RJ Program Profile: Boston, MA Juvenile Alternative Resolution Program 

Starting in early 2017 the Suffolk County, Massachusetts District Attorneys Office has a new tool to use to prevent crime, reduce recidivism, and to provideimproved outcomes for victims of crime as well as offenders. The Juvenile Alternative Resolution program was launched by Suffolk County D.A. Dan Conley in cooperation with The Center for Peace, Democracy, and Development (CPDD) at UMass Boston. One of the initiatives at the CPDD is the Restorative Justice Project developed and directed by Daria Lyman, a Senior Fellow at the CPDD. Lyman approached the Suffolk County District Attorneys Office, which serves most of the city of Boston, with an innovative strategy to address medium level offenses utilizing restorative practices and collaborative justice. 

The program begins after a juvenile offender is arrested. However, prior to being arraigned before the Court, the prosecutor assigned to the case may exercise their discretion and refer a case to the Juvenile Alternative Resolution Program. The program is a multifaceted collaboration of youth serving organizations, government agencies, and UMass Boston, intended to divert offenders from the criminal justice system through strategic engagement with offenders and their families, clinical services, youth programming, job skills training, mentorship, restorative justice, and mediation. 

Critical to the Juvenile Alternative Resolution program are specific restorative justice processes that provide a cathartic and healing experience for crime victims who choose to participate. The premise of the restorative justice model is that crime creates harm, needs, and relationships, most often involuntary, and these harms should be significantly repaired and needs satisfied by the offender. The offender should be supported in this process of and afforded the opportunity to reintegrate themselves into the community. Rather than relying upon courts and prisons to address the problem of criminality, restorative justice insists that the offender take genuine responsibility for their actions, and to make things right with the victims of their crime as well as the community that was also impacted.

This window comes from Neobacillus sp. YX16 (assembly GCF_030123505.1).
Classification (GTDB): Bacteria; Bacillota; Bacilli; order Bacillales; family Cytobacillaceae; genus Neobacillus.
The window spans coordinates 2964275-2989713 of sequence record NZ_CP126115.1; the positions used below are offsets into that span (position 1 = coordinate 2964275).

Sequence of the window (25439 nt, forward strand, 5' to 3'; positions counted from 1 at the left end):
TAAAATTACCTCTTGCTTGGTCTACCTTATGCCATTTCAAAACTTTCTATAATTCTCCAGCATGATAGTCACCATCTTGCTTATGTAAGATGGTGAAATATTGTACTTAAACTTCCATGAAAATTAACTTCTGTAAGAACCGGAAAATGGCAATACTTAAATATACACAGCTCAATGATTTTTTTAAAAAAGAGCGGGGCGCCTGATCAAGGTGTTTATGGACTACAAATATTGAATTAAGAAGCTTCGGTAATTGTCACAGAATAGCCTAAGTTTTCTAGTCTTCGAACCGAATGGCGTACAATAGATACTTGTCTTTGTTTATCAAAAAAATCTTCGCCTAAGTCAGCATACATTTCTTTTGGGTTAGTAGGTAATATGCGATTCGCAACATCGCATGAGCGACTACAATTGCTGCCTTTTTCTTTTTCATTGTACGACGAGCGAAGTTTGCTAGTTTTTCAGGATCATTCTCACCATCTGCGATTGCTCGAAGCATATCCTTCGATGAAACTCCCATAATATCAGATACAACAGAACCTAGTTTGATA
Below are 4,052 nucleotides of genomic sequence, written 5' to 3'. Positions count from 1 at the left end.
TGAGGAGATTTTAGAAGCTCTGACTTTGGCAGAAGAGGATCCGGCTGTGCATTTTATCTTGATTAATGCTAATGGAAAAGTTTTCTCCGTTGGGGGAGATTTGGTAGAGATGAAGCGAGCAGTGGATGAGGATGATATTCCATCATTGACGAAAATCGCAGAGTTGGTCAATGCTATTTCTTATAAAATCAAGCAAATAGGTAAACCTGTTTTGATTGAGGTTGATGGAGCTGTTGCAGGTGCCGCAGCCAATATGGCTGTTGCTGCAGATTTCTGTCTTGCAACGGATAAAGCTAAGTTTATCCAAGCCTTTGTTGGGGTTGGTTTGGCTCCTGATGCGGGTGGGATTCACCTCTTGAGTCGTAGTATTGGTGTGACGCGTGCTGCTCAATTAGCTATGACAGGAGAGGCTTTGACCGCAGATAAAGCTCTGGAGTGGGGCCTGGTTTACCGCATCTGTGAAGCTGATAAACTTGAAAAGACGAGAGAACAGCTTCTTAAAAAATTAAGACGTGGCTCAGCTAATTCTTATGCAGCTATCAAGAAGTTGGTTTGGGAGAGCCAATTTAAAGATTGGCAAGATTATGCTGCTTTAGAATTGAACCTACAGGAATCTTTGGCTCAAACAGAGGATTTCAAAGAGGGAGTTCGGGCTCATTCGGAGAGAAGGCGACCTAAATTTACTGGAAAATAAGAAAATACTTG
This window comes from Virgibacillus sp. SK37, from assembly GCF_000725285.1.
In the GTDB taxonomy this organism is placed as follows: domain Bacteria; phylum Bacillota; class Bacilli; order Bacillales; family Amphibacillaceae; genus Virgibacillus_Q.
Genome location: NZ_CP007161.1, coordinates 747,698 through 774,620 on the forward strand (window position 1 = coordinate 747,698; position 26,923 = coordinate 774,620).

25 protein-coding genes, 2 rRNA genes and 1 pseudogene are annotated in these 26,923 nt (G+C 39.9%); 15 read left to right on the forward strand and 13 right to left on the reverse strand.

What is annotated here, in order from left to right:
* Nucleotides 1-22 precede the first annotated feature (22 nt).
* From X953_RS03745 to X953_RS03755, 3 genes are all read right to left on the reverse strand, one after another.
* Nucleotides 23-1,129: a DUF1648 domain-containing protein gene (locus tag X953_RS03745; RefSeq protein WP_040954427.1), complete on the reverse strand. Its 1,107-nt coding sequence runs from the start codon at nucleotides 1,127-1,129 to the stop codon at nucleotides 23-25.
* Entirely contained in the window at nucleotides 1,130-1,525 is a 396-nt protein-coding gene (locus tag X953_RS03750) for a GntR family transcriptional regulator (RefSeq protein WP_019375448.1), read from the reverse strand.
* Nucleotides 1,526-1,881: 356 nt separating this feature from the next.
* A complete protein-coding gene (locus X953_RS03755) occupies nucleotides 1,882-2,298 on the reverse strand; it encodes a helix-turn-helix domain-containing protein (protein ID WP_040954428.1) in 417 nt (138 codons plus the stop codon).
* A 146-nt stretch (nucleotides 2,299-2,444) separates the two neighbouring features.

One of the processes employed to accomplish these goals is the use of mediation between the offender and their family, and the victim and their community of care. Also known as the victim offender conferencing, this interaction, facilitated by CPDD staff, allows the offender to confront the harm they have caused and better understand the actual human impact of their actions. It humanizes the person who was harmed and actually teaches empathy to the offender. Victim (and community) participants are able to verbalize their pain, have far greater input into the manner in which the offender will be accountable, and frequently provides information that the victim had been seeking. Often times crime victims wonder if they were singled out, did something wrong that made them a target, or could have done something differently that would have prevented them from being harmed. In the mediation or victim offender conferencing setting, the offender is able to provide these answers and satisfy a need frequently noted by crime victims. These processes virtually always result in improved and more durable and satisfying outcomes for the victim and offenders alike. Program Director Daria Lyman and UMass Boston are responsible for tracking the success of program participants. If successful, Lyman and D.A. Conley envision future expansion of the Juvenile Alternative Resolution program in order to serve more than the 50 case capacity they are currently operating with. 

Similar programs are operating around the country. In Harrisonburg, Virginia, a post arrest diversion program is ongoing through a collaboration between Harrisonburg Police ad the Restorative Justice Initiative at The Fairfield Center. Baltimore, Maryland hosts a robust and ambitious juvenile diversion and mediation program that spans throughout the Baltimore city courts and public schools. The Baltimore initiative was featured in an 'Independent Lens' documentary titled "Fixed Juvy Justice". In Seattle, Washing, a diversion program is being piloted that targets adult offenders seeking to reduce incarceration and provide services rather than punishment. The Law Enforcement Aided Diversion (L.E.A.D.) program places discretion in the hands of trained police officers to refer low and medium level offenders to services like counseling, substance abuse treatment, and job training rather than booking them into jail and entering them into the system. 

These are just a few of the creative and overdue restorative justice initiatives operating within the U.S. These programs should be recognized and applauded, and the community should rally behind them. More are needed, and the work to expand restorative justice practices continues. 

Click here to learn more about the Suffolk Juvenile Alternative Resolution program.